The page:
The research demonstrated that strong adhesion between absorbers and silica is necessary for the launch of an absorption front and subsequent damage initiation. “The important element appears to be adhesion to the surface,” the researchers said. “The absorbing precursors need to be strongly bound to the glass surface in order to initiate temperature-activated absorption in the substrate within the laser pulse duration. With careful design of further experiments, we hope to learn more about the properties of native damage precursors on the surface of silica optics such as size, density and method of deposition which cause them to be damage-prone.”
Approximately 190 researchers from around the world gathered at the Laboratory Feb. 9-12 for the annual joint meeting of the NIF and Jupiter Laser Facility (JLF) user groups. About 32 percent of the attendees were students and postdocs, with 55 students and postdocs awarded National Nuclear Security Administration (NNSA) travel grants.
Along with status reports on NIF and JLF facilities and experiments, the researchers heard presentations on such topics as hydrodynamics, planetary science, and collisionless shock experiments on NIF, the development of betatron x-ray sources for high energy density science at JLF, the capabilities of various NIF platforms, and the path forward for fundamental science research on NIF.
Three poster sessions containing a total of approximately 90 posters described a wide variety of research. The undergraduate team from the State University of New York at Geneseo won three Undergraduate Best Poster Awards. Team members were: Mollie Bienstock, for “12C(n, 2n)11C Cross Section Measurements for Bombarding Energies 20-26.4 MeV for the NIF”; Drew Ellison, for “3" × 3" Sodium Iodide Absolute Efficiency Determination Abstract”; and Angela Simone for “11C Gamma-Gamma Decay Measurement for Activation by 12C(n, 2n)11C.” Westly Wan from the University of Michigan received the Graduate Best Poster Award for “Development of a supersonic, single-mode Kelvin-Helmholtz instability experiment”; and John Morrison from Wright-Patterson Air Force Base in Ohio won Postdoc Best Poster Award for “Neutron Production from In-situ Heavy Ice Coated Targets at Vulcan.”
Following reports on user needs on NIF and JLF and the meeting’s wrap–up discussion on Feb. 12, attendees were given the opportunity to tour both NIF and JLF.
NIF User Group Chair Justin Wark of the University of Oxford congratulated LLNL for hosting a well-organized meeting, thanked NNSA and the DOE Office of Science for their financial support of student and postdoc attendance, and noted the high quality of the work presented in the poster sessions and the presence of numerous young researchers. He also noted the very low number of shots devoted to fundamental science on NIF, and said the User Group was “encouraged to hear about three significant developments: the reports from management on the 120-day study and associated plans for more NIF shots all-round, a potential new call for proposals for shots for fundamental science in the next few months, and positive signals from DOE indicating their appreciation of the importance of the field of high energy density science.”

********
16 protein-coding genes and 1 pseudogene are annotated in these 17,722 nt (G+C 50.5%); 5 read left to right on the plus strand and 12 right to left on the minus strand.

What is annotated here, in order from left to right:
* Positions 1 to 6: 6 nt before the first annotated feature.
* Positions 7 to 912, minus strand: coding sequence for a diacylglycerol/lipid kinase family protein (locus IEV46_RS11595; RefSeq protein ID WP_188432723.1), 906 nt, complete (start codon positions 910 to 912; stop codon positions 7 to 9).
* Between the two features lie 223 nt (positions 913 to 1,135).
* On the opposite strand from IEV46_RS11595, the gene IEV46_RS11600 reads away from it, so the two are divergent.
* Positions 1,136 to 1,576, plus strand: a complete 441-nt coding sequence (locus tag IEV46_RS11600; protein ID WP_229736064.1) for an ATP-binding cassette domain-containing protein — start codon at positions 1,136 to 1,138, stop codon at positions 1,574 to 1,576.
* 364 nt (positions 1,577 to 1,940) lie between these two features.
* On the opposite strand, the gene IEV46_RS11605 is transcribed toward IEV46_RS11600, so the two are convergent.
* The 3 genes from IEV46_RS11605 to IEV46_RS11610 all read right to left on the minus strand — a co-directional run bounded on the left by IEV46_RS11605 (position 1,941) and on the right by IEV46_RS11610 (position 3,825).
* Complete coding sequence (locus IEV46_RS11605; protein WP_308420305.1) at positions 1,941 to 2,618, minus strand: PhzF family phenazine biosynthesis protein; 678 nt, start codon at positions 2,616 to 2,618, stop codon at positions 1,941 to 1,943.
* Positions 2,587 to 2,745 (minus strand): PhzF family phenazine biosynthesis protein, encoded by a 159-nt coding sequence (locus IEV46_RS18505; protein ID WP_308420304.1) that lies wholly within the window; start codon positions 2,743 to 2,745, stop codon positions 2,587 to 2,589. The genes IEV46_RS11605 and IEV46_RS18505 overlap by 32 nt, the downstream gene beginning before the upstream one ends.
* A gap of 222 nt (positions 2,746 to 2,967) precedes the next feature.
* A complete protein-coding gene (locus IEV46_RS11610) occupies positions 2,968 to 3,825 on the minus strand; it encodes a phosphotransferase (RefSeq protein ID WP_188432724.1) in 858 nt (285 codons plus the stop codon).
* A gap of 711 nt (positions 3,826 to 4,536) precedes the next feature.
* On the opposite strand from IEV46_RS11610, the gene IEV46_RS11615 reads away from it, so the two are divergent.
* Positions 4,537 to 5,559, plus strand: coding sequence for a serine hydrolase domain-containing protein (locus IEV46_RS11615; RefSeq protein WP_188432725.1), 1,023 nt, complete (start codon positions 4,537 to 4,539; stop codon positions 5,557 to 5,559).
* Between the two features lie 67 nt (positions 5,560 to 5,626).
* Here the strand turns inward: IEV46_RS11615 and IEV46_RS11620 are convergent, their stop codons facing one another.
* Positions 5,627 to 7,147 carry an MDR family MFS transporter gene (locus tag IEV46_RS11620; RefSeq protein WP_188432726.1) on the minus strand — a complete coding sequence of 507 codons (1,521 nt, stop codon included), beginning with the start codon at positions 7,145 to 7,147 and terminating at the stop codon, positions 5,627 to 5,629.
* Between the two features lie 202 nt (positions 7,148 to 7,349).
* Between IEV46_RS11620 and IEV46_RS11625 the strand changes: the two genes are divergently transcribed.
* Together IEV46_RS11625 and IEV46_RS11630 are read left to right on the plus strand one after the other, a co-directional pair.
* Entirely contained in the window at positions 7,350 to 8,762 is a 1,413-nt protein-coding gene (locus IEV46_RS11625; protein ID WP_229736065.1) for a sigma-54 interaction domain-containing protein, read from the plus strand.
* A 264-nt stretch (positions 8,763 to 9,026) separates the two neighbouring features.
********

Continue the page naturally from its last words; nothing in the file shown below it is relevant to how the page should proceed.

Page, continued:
JLF User Group Chair Carolyn Kuranz of the University of Michigan said the meeting was very successful and noted: “The (JLF) facility needs to be stabilized, specifically, to bring the facility to the level of reliability and reproducibility that it had several years ago.” She said JLF users “were encouraged by the vocal support of the facility from Deputy Director for Science and Technology (now LLNL Director) Bill Goldstein.”
Following an international competitive tender, LLNL announced on Feb. 4 that Femtolasers Produktions GmbH of Vienna, Austria, is the winning bidder to supply a cutting-edge short-pulse front-end laser that will seed the High Repetition Rate Advanced Petawatt Laser system (HAPLS). The next-generation laser currently is under development at LLNL for the Extreme Light Infrastructure (ELI) Beamlines in the Czech Republic.
Following the announcement at the SPIE Photonics West conference in San Francisco, HAPLS Project Manager Constantin Haefner and Femtolasers President Andreas Stingl described key aspects of the partnership and provided an overview of HAPLS, which is based on the groundbreaking “E23” laser technology developed by NIF&PS over the past few years. For more information, see the LLNL News Release.